DANE: Here’s the thing, I totally believe what you just said. Because I see evidence of that every day. I’m gonna sound like a complete science fiction nerd, but I am one – so whatever. I recently watched this older show called Warehouse 13. In the show, the characters have this – you know it’s supposed to be super futuristic – video communicator, a handheld device with which you can video-talk across great distances.
I was laughing out loud, because, you know, iPhones, Zoom, and Facetime. That episode isn’t even 15 years old yet but it’s already so dated it might as well be 50 years old.
FINFER: And we don’t even know what’s looming ahead of us. Because, you know, we’re on this current iteration of the internet.
FINFER: This guy named Ray Kurzweil has been heralded by Bill Gates as one of the most on-point futurists of our time. Kurzweil is a millionaire several times over for inventing the first musical synthesizer keyboard.
Kurzweil worked on speech recognition software, he’s currently working with NASA and Google to fund this Singularity University. And basically, he says that within the next 10 to 20 years, as Moore’s Law begins to pick up speed on the elbow of the exponential curve of the graph, these computers are going to be smarter than the human brain.
And what that means is, for example, the video game The Sims, in which you’re controlling these little people, and you kind of build empathy towards them but, really, they’re just living in virtual reality.
Well, the people that develop the Sims were wondering, how big of a computer would it take to completely simulate the planet Earth?
And they’ve realized that the computer processing power required could be achieved within the next 10 years.
This is a very “out there” theory. But the theory is that right now we could be living in a simulation of our future selves.
DANE: Okay, so it’s getting all matrix-like now.
FINFER: Exactly, yeah. A theory that relates to human longevity is, as computers shrink in size – if you can get a computer the size of, say, a red blood cell, that, you know, you could inject it into your bloodstream.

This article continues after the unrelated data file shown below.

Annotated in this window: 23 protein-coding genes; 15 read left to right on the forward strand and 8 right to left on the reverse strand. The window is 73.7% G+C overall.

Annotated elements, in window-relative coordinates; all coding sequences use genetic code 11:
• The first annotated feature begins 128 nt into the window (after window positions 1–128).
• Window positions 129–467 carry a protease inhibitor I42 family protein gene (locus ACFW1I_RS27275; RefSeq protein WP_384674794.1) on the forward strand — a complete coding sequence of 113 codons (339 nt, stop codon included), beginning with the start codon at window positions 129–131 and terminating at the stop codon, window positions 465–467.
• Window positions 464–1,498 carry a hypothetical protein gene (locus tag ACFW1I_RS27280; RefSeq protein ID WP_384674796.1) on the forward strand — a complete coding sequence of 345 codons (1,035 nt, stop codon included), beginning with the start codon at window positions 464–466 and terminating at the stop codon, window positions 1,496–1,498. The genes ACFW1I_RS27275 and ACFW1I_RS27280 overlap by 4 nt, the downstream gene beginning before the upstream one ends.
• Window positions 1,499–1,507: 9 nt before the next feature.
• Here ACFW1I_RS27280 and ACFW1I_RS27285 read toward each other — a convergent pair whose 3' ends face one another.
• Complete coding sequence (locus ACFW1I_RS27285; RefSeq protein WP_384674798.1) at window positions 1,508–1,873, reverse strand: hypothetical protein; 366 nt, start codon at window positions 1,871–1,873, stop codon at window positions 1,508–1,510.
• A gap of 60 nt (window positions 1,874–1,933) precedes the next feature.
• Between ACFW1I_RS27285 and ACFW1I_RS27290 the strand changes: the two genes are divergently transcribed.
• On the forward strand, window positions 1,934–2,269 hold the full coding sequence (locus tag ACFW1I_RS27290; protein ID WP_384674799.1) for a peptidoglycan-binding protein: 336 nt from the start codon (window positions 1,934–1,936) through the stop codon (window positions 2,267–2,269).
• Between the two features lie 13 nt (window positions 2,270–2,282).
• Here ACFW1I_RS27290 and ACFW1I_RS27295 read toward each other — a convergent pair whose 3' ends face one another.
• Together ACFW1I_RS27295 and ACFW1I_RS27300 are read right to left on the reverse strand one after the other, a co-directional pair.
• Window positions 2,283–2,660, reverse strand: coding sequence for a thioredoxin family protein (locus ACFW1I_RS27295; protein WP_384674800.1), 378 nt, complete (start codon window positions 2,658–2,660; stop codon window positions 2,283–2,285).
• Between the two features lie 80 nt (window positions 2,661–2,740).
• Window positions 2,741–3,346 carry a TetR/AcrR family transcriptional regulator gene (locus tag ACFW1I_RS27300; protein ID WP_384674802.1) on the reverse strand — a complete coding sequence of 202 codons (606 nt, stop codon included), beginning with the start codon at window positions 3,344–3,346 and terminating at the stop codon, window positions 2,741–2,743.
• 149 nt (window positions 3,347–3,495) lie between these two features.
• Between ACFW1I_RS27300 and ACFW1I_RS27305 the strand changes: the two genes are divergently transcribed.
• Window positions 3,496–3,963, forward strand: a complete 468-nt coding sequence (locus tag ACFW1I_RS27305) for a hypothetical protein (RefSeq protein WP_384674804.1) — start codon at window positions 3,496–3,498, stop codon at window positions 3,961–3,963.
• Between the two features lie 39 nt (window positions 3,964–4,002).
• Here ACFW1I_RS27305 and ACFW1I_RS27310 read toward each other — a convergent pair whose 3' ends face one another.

That computer could basically float through your body, clear out, you know, fat clogging cells in arteries, repair nerve damage in your brain, you know, basically reverse aging by reprogramming your DNA to tell it, you know, to stop having malfunction codes.
Those computers in your blood would have internet. And so imagine having, like a laptop computer, in your brain that’s hooked up to the internet. So you get those software updates.
So that’s nanotechnology. And they took an organic cell. They made the DNA sequence on a computer and loaded it into that organic cell. And it booted up the organic cell – like it was organic DNA.
The running time for the audio version of this interview is under 10 minutes. You can HEAR THE PODCAST now – click on the play arrow below:
FINFER: And so the thing about that is, we could program the cell to say, we’ll take oxygen molecules and convert them into carbon dioxide, or probably vice versa.
But the scary thing is, you know, if you had a terrorist bioengineer, they could ostensibly make a nano cell that would convert oxygen into cyanide or something like that, right? This is the shadow side of technology. This is why they’ve funded an entirely new governmental agency – a whole new department of homeland security which is biological defense and nanotechnological defense.
DANE: Of course, as a longevity enthusiast, I’m much more intrigued by the brighter side of technology. And I’m eager to see the progress that will be made in improving human health – not just so we can live longer, but so we can live more robustly while we’re alive, however long that happens to be.
Additional Sources about Life in the Future:
On Evolution – http://en.wikipedia.org/wiki/Evolution
Delaying Aging – http://www.lef.org/magazine/mag2012/jun2012_Suzanne-Somers-Quest-to-Educate-World-About-How-to-Delay-Aging_01.htm
Exponential Growth VS Seeing Time as Linear Steps – http://singularityhub.com/2016/04/05/how-to-think-exponentially-and-better-predict-the-future/